*249 In the case at bar, the remarks of the district judge equated his own position as a trier of the facts with that of the jury. This analogy was obviously improper and clearly unwarranted in view of the constitutional entitlement of an accused to a unanimous verdict by a jury of twelve of his peers before conviction. Likewise, the use of the term "pigheaded" by the district judge in addressing the jury was highly improper. No juror should be subjected to censure or ridicule for adhering to his honest convictions. Moreover, veiled reference to keeping the jury a long period of time was made. A jury should be left free to act without any real or seeming coercion on the part of the district court.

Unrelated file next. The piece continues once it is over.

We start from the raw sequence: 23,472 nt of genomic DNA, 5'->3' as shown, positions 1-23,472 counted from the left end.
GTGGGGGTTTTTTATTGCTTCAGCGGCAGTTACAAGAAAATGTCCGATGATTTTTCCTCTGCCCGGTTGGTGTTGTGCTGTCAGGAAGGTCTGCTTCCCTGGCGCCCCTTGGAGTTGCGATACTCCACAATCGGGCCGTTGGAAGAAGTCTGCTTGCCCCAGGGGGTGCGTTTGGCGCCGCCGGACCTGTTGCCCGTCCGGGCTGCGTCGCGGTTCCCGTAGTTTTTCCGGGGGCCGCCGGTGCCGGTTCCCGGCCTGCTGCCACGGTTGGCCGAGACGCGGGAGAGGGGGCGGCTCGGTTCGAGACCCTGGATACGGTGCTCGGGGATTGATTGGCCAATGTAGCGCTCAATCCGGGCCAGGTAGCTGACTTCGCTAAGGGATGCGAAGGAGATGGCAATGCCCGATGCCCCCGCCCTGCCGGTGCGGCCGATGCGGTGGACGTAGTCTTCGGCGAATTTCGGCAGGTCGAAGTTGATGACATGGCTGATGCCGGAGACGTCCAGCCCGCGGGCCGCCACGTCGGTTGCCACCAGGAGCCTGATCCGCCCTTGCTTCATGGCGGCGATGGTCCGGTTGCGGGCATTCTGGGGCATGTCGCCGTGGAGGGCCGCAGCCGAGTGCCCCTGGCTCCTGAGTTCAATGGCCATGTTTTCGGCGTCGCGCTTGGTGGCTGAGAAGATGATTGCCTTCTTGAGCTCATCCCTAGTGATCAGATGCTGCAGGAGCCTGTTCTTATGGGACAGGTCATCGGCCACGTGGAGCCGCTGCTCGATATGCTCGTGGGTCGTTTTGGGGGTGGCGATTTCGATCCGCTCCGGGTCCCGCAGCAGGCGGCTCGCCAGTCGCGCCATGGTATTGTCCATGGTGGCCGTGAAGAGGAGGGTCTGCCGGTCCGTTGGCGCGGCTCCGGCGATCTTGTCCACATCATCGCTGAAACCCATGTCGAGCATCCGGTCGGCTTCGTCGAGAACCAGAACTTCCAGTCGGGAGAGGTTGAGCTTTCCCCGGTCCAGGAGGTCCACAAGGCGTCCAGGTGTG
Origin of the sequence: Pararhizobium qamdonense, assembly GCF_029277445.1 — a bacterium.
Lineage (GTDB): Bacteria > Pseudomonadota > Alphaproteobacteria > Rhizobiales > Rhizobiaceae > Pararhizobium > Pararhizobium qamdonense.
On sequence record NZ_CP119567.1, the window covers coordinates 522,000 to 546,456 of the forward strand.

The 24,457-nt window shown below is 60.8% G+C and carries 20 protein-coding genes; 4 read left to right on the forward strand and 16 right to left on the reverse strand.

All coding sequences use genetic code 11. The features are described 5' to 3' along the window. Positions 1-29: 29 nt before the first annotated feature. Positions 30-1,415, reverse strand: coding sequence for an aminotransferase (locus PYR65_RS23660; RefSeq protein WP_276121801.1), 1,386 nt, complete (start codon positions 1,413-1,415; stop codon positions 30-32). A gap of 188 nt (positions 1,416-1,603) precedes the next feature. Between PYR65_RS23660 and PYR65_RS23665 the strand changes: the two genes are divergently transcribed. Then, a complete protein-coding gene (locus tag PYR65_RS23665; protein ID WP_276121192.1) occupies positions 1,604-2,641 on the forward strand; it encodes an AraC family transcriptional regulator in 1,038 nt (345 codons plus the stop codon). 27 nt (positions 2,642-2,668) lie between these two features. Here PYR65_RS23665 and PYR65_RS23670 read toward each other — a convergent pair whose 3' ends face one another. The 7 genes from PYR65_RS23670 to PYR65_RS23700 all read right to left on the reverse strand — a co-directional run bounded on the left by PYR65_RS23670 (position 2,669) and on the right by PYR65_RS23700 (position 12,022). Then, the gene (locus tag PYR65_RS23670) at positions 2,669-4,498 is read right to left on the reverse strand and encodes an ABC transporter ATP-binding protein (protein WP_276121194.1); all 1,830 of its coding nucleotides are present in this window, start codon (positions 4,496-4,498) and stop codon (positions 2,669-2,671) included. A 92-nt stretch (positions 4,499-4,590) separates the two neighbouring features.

The district judge's remarks went substantially beyond those in Oswald. In my judgment they were of such objectional nature it is impossible to escape the conclusion the result was coercive. I would reverse the judgment and grant a new trial.